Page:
* Microsoft is known for its obsession with rigorous testing.
* They had to pay around a billion for anticompetitive behaviour _and_ implement the "browser ballot". Failure to comply would cost them up to 10% of the annual turnover.
* There was a "glitch" that deactivated the ballot for 15 (!) months for a full service pack.
1) Pretend that no one would notice.
2) Do a risk to reward analysis, where they would gladly pay out 7 billion dollars if caught (over a few million extra IE installs).
3) Implement a fix within one day after notice, and offer to extend this ballot on their brand new OS for another 15 months.
The simpler explanation is that due to the nature of the ballot, their test Suite did not include the browser ballot in it, and was delegated to someone in the legal department that filed if away and forgot about it.
This ONLY affected 28 million PCs. That's a very small fraction of the user-base. And considering IE's market share, this bug would have only caused less than 1/2 of that number of non-installs of other-browsers... As afterwards, anyone could have just downloaded what they were looking for anyways.
Also note that for 15 months NO ONE (well, just a few people apparently) contacted MS or the EU Commission about not seeing the browser ballot. I guess the browser ballot is as important as you might think it is to the people of EU.
Also, I don't think that this was not reported for 15 months. The problem only became widely known after the EU actually decided for a formal investigation. I found no coverage about when the problem was reported.
The 28 million-number is rather irrelevant, as the news coverage states that all of windows 7 SP 1 was affected, so they failed at a major release level. It wasn't 2% of the release or something. This could even have been cought by manual testing.
I don't care how important the ballot is in the real world (for the record: I hate the ruling). But this is one of the biggest companies in the world failing to comply with a pretty clear rule that came out of the most expensive ruling ever dropped on them.
Where is the $7B figure from?
> This ONLY affected 28 million PCs.
That's over 3.7% of the European browser market (more, because I assumed each of the 739M people in Europe have a browser).
A few % in browser market share is something people care about very much.
> Also note that for 15 months NO ONE (well, just a few people apparently) contacted MS or the EU Commission about not seeing the browser ballot.
Why would the general public know this even existed or should exist? The only people I would expect to notice it are browser vendors and hardcore browser enthusiasts, a miniscule minority. But that doesn't mean the measure isn't important. It wasn't set in place so people would consciously notice it, it was set in place to have a specific effect.
Especially, when you compare being #1 vs #2. That's not to say it's intentional, but there is a reason negligence can be a crime. People do all sorts of stupid things by pushing the line and not just directly intending to do so.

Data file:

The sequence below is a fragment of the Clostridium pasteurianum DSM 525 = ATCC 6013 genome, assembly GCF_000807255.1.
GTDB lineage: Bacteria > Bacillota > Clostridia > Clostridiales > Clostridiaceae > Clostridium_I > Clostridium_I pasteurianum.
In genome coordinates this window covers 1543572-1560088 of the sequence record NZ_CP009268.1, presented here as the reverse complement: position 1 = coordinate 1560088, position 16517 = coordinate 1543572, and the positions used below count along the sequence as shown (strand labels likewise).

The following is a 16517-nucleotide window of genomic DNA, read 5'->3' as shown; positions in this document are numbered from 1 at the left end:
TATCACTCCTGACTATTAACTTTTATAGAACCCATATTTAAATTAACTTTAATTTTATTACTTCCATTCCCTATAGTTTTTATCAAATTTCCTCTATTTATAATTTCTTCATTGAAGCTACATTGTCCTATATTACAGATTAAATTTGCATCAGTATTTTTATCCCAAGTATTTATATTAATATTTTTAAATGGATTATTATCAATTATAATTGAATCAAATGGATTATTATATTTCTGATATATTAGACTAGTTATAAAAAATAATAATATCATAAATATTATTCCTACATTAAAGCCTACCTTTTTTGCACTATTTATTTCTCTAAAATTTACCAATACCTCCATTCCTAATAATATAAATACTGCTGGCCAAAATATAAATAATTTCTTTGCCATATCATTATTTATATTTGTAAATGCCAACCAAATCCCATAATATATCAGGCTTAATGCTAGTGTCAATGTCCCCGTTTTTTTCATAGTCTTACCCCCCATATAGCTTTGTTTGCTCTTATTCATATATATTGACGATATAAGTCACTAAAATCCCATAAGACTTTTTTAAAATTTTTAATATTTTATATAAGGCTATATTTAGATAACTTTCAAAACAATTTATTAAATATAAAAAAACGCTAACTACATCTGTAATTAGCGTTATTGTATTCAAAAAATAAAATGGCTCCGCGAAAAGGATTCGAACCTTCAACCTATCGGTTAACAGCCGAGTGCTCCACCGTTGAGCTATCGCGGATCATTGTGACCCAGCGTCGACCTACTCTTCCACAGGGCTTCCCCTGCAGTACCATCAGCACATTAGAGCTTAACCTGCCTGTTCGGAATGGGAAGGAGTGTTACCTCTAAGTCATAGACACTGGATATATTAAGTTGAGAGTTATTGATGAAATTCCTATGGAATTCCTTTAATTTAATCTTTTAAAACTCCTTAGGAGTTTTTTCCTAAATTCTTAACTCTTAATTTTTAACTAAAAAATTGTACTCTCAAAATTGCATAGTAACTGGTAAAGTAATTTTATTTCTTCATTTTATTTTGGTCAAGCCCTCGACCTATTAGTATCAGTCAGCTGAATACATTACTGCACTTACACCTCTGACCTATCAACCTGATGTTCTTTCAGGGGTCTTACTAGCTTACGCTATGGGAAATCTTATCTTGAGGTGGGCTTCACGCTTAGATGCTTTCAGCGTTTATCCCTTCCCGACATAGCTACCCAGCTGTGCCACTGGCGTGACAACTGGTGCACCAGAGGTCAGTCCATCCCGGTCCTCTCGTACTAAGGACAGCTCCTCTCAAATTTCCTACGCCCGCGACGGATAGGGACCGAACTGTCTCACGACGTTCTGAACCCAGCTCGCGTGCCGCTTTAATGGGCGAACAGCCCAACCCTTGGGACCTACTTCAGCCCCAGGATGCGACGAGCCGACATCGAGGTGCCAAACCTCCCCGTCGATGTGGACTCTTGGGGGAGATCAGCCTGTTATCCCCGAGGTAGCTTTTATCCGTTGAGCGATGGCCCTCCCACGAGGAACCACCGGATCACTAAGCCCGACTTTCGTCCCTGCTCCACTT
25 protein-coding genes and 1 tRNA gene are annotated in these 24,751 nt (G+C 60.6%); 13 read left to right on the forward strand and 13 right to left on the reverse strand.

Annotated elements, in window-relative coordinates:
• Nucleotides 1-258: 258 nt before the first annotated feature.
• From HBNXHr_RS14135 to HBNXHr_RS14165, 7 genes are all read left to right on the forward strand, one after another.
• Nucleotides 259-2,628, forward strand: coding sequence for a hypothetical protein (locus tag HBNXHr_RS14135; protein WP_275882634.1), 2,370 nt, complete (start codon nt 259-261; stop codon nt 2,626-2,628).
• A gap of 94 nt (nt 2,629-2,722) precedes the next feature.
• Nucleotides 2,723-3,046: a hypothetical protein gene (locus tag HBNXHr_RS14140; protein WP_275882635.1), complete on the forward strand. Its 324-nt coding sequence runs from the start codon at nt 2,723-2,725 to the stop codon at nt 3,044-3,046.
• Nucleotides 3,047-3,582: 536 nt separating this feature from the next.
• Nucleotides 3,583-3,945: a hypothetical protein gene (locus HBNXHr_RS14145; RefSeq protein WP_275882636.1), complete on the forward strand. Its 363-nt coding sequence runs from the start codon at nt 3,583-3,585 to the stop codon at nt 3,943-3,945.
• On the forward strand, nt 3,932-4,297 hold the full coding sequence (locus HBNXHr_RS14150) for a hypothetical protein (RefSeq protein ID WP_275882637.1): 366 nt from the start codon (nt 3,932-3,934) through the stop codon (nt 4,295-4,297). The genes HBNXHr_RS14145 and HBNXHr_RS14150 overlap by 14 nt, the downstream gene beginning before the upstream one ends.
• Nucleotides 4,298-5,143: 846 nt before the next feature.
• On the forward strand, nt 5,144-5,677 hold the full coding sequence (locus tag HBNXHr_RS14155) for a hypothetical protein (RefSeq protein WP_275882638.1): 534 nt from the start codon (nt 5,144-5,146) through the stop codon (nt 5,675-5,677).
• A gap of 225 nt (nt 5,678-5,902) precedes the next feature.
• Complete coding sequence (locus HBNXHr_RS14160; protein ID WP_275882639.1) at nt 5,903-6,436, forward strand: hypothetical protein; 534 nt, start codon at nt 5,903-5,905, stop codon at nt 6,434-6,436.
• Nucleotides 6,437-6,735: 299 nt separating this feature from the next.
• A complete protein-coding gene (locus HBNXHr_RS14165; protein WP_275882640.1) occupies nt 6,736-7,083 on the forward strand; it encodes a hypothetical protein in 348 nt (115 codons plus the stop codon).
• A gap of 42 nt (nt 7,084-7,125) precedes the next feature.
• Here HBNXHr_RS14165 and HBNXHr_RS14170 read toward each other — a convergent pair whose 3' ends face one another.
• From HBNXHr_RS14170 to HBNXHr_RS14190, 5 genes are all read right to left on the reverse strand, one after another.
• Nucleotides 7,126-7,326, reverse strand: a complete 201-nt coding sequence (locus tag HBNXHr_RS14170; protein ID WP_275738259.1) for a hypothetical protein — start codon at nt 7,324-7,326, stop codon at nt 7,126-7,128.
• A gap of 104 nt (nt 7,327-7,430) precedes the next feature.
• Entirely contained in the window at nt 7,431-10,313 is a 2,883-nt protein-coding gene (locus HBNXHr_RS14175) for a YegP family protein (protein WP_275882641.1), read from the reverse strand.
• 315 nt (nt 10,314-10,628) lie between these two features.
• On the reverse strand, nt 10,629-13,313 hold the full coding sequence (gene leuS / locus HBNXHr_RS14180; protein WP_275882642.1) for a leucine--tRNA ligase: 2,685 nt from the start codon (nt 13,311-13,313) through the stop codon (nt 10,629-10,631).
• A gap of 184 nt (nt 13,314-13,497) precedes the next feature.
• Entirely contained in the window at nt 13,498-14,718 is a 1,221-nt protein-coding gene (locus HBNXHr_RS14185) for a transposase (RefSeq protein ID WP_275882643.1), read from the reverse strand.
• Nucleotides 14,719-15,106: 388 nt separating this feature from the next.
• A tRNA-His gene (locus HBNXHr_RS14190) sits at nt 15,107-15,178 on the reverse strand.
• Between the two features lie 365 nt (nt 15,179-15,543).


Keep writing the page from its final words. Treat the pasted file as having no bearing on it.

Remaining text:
Did they pay the original fine yet?
Yes, I think Microsoft would purposefully break the "browser ballot" in the hope that they could win back a significant share with their new browser focus before re-instigating it.
FWIW I found the whole browser-ballot thing ridiculous.
The fine is upheld, so I'd imagine so.
Shows they were fined in March 2004. That document is the confirmation, in June 2012, that Microsoft will be charged what is essential a late-payment fee based on a decision in 2008. They had 2 months to appeal.
I'd be amazed if they didn't appeal a penalty charge of Euro 890 Million.
I can't find a reference to MS having actually paid the fine, they have paid others in the past amounting to more than this amount; it's just part of their cost of doing business for them I presume.
Anyone got a citation, a line entry in some accounts, a message to shareholders or something that one can look at to confirm payment?
There are many shortcuts not working properly, e.g. http://connect.microsoft.com/VisualStudio/feedback/details/7... , windows with strange state management, the new temp document not working properly.
Well, they weren't gained, but they certainly weren't lost. I somehow doubt that people decided against downloading Firefox because it wasn't in the browser ballot.
Did you read the article?
>Daily downloads of Firefox fell by 63% to a low of 20,000 before the ballot was reinstated, Harvey Anderson, vice president of business affairs and general counsel at Mozilla, said in a post on his personal blog.
>After the fix, downloads jumped by 150% to 50,000 a day, he said - estimating that between six and nine million downloads were "lost" during the 18 months the browser ballot was missing.
A more cynical person might say this proves the silliness of the whole "browser ballot" concept.